- The A-Typical Vampire
- Supernatural Creatures Inspiration/Definitions
- Vampire Cliches
- Werewolf Cliches
- Werewolf Genre Pet Peeves
- Writing an Overused Supernatural Creature
- Vampire Tropes
- A Guide on Zombies
- Guide to Ghosts
- Describing Fantastic Creatures
- Werebeast Tropes
- Tropes of the Living Dead
- Writing Zombies
- Sea Creatures
- Birds: Mythology
- Cliches in Paranormal Novels
- Is Your YA Paranormal Romance Cliche Enough? (chart)
- Cliches in Paranormal Romance
- Top 13 Paranormal Romance Cliches
- YA Common Cliches: Paranormal Romance
- Overplayed Urban Fantasy Cliche 1 2 3 4
- Fantasy/Urban Fantasy Cliches
- Mythical Creatures List
- Mythical Creatures A-Z
- List of Mythical Creatures
- Magical/Mythical Creatures
Some music to listen to while writing:
Bad Moon Rising | Black River Killer | Blood Circus | Come Little Children | Davy Jones Music Box | Ghost Riders in the Sky | Hell | Hell Hound Blues | Herr Drosselmeye’s Doll | Hotel California | House of the Rising Sun | The Killing Moon | Mr Crowley | Oogie Boogie’s Song | Sympathy for the Devil | This House is Haunted | This is Halloween | Void
- Supernatural Romance
- Books with Angels, Gods, or Demons
- Best Gothic Books of All Time
- Ghost Stories
- Angels & Demons
- Favorite Ghost Stories
- Best Books About Faeries
- Paranormal’s/Urban Fantasies That Don’t Suck
- Haunted Houses
- Paranormal in New Orleans
- Best Gothic Novels/Suspense Novels
- Forbidden Love in Fantasy/Paranormal/Supernatural
- Supernatural and Addictive Fantasy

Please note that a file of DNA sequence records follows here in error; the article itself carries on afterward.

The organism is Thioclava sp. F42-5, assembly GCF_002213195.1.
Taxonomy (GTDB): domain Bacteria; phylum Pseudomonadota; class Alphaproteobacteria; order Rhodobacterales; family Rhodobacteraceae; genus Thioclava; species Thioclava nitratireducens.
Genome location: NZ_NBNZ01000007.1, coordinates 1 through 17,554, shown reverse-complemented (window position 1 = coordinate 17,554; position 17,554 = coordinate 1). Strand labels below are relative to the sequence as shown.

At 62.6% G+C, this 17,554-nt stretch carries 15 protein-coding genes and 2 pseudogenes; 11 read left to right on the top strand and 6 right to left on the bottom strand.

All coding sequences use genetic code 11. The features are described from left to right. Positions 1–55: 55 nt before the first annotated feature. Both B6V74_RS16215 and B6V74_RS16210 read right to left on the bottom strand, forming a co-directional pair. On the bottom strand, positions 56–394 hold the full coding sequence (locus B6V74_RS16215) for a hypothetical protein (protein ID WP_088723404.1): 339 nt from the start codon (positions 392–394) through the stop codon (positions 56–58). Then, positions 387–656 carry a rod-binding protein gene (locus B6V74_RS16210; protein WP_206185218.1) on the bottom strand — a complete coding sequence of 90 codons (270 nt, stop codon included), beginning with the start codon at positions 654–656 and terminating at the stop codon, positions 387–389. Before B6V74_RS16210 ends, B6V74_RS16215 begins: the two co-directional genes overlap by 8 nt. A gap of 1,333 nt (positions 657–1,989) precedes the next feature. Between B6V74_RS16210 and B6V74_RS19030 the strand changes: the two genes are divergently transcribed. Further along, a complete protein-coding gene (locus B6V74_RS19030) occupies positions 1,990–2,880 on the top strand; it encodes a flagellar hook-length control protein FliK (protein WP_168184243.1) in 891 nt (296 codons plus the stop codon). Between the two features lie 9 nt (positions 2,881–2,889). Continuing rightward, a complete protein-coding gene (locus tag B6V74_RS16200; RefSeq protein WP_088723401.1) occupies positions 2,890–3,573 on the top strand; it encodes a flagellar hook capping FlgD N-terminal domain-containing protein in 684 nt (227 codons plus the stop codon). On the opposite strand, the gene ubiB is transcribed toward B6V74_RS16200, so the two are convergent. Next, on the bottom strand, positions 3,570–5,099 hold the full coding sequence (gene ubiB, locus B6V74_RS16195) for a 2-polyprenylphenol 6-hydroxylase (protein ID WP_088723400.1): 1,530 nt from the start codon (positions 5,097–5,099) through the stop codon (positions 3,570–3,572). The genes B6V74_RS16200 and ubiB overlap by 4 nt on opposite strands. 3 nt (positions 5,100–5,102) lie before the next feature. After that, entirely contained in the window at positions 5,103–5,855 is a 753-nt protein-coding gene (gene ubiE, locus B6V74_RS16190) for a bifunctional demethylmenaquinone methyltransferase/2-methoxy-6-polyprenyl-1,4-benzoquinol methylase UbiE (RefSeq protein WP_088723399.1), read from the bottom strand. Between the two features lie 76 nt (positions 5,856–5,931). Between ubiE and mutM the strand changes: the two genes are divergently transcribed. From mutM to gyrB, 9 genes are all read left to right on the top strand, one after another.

- Best Shapeshifters
- Books with Supernatural Females
- Bone Chilling Paranormal Romance
- Anything But Vampires
- 19th Century Supernatural Horror
- Gay Horror
- I See Dead People
- Killer Ghost Stories
- Uncommon Supernatural Creatures
- Gothic Paranormal
- Best Adult Urban Fantasy and Paranormal Romance
- Indie Books - Paranormal Fiction
- Humorous Paranormal Books
- Hot Paranormal Romance
- Werewolf and Shifter Romance
- Paranormal Book Lists
- Not the “Normal” Paranormal
- Literary Fiction Meets Paranormal Romance
- Gay Paranormal Romance
- Lesbian Paranormal/Urban Fantasy
- How-to Choose
- How-to Pair w/Food
- Using The Right Glass Shows You Have Class
- Basic Types of Wine
- Expanded typing of Wines
- What Temp For EachType of Wine
- Knowing Your Wine Colors
- Wine Type Descriptions
- Caloric Comparison vs. Beer
A friend once told me (while discussing wines & spirits) to learn about coffees too… " Because you’ll eventually need them, if / when you enjoy too much good spirits."How to be an Adult 201
Holy shit my ppt is used as a resource in this???
ok some notes!!:
- the sexual and romantic orientation spectrums should be bi-spectrum graphs including the asexual spectrum on top of the allosexual spectrum and then merging into each other in the middle, representing gray-asexuality
- Genderqueer is an Umbrella term for all gender identities outside the gender binary, including but not equating to Genderfluidity
- Genderqueer does not fall between male/female genders, but rather includes all genders apart from those (ex. bigender, agender, non-binary, etc.)
- Transgender is most usually used in reference to gender binary conforming individuals, who identify with the gender they were not assigned at birth. (ex. mtf & ftm)
- without conforming to the gender binary, (i.e. “opposite gender”) heterosexuality can be defined as “attraction to one other gender, besides your own”
:) otherwise a very well-made and thoughtful presentation it’s rlly great!